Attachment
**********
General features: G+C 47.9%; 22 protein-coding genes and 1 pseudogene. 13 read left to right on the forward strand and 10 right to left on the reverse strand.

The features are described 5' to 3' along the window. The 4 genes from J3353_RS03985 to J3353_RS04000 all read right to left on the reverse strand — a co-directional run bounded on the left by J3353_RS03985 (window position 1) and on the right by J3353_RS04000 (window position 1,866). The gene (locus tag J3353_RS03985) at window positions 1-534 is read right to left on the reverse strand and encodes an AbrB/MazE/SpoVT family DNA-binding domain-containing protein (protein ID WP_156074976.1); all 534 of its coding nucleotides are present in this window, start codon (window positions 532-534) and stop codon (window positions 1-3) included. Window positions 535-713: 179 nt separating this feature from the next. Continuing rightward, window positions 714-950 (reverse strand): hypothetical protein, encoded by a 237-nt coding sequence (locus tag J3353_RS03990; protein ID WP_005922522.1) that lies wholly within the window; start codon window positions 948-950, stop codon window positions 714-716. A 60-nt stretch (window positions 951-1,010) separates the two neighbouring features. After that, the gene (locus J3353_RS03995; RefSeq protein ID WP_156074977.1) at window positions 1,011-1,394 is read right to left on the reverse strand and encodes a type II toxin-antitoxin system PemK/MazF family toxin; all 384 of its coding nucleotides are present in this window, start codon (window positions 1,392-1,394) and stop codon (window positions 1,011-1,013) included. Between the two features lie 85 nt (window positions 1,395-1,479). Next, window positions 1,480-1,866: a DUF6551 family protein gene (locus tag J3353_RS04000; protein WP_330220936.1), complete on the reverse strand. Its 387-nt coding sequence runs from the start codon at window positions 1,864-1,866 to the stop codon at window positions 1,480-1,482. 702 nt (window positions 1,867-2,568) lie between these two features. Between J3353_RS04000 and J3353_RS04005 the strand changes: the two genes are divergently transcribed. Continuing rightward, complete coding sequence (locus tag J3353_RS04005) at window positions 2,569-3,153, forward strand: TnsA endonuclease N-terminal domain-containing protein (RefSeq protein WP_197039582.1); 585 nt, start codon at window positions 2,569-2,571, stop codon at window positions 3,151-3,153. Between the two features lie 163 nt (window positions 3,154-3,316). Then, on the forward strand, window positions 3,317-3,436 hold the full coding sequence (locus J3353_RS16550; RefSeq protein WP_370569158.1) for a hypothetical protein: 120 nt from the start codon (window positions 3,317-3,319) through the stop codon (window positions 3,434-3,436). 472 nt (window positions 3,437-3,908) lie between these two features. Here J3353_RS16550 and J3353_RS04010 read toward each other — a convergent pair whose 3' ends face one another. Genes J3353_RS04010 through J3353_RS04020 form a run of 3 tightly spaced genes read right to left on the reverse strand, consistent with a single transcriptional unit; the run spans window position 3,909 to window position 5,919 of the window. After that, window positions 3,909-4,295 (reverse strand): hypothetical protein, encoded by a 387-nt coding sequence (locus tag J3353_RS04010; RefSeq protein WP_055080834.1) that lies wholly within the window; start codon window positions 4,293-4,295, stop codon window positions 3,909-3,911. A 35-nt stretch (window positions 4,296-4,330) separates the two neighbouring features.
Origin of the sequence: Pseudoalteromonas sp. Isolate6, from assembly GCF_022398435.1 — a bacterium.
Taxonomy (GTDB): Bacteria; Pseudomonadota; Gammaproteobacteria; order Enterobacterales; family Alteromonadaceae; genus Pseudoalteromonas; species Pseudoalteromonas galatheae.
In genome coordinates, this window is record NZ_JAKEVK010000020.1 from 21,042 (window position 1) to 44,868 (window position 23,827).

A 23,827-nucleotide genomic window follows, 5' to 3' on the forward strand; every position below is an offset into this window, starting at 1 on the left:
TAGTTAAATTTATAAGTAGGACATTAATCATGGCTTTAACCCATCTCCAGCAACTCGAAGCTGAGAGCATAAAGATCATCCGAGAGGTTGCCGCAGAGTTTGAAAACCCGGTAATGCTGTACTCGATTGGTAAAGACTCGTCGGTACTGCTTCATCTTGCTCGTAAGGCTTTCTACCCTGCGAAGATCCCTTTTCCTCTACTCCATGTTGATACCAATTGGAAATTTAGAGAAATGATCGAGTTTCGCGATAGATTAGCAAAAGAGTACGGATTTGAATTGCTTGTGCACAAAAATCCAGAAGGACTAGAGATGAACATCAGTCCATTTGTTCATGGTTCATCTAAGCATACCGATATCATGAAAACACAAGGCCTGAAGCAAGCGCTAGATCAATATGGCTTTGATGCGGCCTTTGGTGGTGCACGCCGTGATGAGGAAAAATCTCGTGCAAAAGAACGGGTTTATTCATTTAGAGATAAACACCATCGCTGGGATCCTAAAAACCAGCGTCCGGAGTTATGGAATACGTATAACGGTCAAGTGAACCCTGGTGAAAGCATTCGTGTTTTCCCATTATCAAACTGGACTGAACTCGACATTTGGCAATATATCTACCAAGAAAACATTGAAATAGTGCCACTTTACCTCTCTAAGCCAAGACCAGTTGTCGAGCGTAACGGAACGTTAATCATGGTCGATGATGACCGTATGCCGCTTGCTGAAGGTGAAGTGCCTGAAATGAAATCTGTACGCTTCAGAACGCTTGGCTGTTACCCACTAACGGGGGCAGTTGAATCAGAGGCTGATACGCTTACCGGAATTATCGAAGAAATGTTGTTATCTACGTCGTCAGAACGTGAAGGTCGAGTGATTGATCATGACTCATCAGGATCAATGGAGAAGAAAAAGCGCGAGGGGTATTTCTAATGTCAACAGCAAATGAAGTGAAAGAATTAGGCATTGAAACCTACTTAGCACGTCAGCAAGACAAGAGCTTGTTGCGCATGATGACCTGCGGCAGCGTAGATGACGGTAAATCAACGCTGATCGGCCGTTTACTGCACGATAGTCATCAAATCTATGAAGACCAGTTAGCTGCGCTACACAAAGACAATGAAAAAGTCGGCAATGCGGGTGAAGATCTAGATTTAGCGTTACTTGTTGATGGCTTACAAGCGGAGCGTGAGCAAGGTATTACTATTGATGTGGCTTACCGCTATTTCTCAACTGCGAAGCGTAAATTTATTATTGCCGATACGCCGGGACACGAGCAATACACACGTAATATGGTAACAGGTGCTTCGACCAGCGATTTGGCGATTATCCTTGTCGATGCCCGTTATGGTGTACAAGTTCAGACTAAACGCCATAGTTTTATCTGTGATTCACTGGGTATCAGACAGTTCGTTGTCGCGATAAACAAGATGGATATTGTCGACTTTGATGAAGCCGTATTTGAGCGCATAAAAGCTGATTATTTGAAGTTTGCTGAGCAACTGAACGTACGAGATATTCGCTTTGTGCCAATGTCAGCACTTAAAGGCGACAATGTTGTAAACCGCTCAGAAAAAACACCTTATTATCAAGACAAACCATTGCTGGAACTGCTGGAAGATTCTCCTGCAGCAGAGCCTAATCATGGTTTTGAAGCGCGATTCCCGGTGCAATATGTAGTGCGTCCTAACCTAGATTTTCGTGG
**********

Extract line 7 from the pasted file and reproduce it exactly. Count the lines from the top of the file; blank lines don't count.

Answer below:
TAGTTAAATTTATAAGTAGGACATTAATCATGGCTTTAACCCATCTCCAGCAACTCGAAGCTGAGAGCATAAAGATCATCCGAGAGGTTGCCGCAGAGTTTGAAAACCCGGTAATGCTGTACTCGATTGGTAAAGACTCGTCGGTACTGCTTCATCTTGCTCGTAAGGCTTTCTACCCTGCGAAGATCCCTTTTCCTCTACTCCATGTTGATACCAATTGGAAATTTAGAGAAATGATCGAGTTTCGCGATAGATTAGCAAAAGAGTACGGATTTGAATTGCTTGTGCACAAAAATCCAGAAGGACTAGAGATGAACATCAGTCCATTTGTTCATGGTTCATCTAAGCATACCGATATCATGAAAACACAAGGCCTGAAGCAAGCGCTAGATCAATATGGCTTTGATGCGGCCTTTGGTGGTGCACGCCGTGATGAGGAAAAATCTCGTGCAAAAGAACGGGTTTATTCATTTAGAGATAAACACCATCGCTGGGATCCTAAAAACCAGCGTCCGGAGTTATGGAATACGTATAACGGTCAAGTGAACCCTGGTGAAAGCATTCGTGTTTTCCCATTATCAAACTGGACTGAACTCGACATTTGGCAATATATCTACCAAGAAAACATTGAAATAGTGCCACTTTACCTCTCTAAGCCAAGACCAGTTGTCGAGCGTAACGGAACGTTAATCATGGTCGATGATGACCGTATGCCGCTTGCTGAAGGTGAAGTGCCTGAAATGAAATCTGTACGCTTCAGAACGCTTGGCTGTTACCCACTAACGGGGGCAGTTGAATCAGAGGCTGATACGCTTACCGGAATTATCGAAGAAATGTTGTTATCTACGTCGTCAGAACGTGAAGGTCGAGTGATTGATCATGACTCATCAGGATCAATGGAGAAGAAAAAGCGCGAGGGGTATTTCTAATGTCAACAGCAAATGAAGTGAAAGAATTAGGCATTGAAACCTACTTAGCACGTCAGCAAGACAAGAGCTTGTTGCGCATGATGACCTGCGGCAGCGTAGATGACGGTAAATCAACGCTGATCGGCCGTTTACTGCACGATAGTCATCAAATCTATGAAGACCAGTTAGCTGCGCTACACAAAGACAATGAAAAAGTCGGCAATGCGGGTGAAGATCTAGATTTAGCGTTACTTGTTGATGGCTTACAAGCGGAGCGTGAGCAAGGTATTACTATTGATGTGGCTTACCGCTATTTCTCAACTGCGAAGCGTAAATTTATTATTGCCGATACGCCGGGACACGAGCAATACACACGTAATATGGTAACAGGTGCTTCGACCAGCGATTTGGCGATTATCCTTGTCGATGCCCGTTATGGTGTACAAGTTCAGACTAAACGCCATAGTTTTATCTGTGATTCACTGGGTATCAGACAGTTCGTTGTCGCGATAAACAAGATGGATATTGTCGACTTTGATGAAGCCGTATTTGAGCGCATAAAAGCTGATTATTTGAAGTTTGCTGAGCAACTGAACGTACGAGATATTCGCTTTGTGCCAATGTCAGCACTTAAAGGCGACAATGTTGTAAACCGCTCAGAAAAAACACCTTATTATCAAGACAAACCATTGCTGGAACTGCTGGAAGATTCTCCTGCAGCAGAGCCTAATCATGGTTTTGAAGCGCGATTCCCGGTGCAATATGTAGTGCGTCCTAACCTAGATTTTCGTGG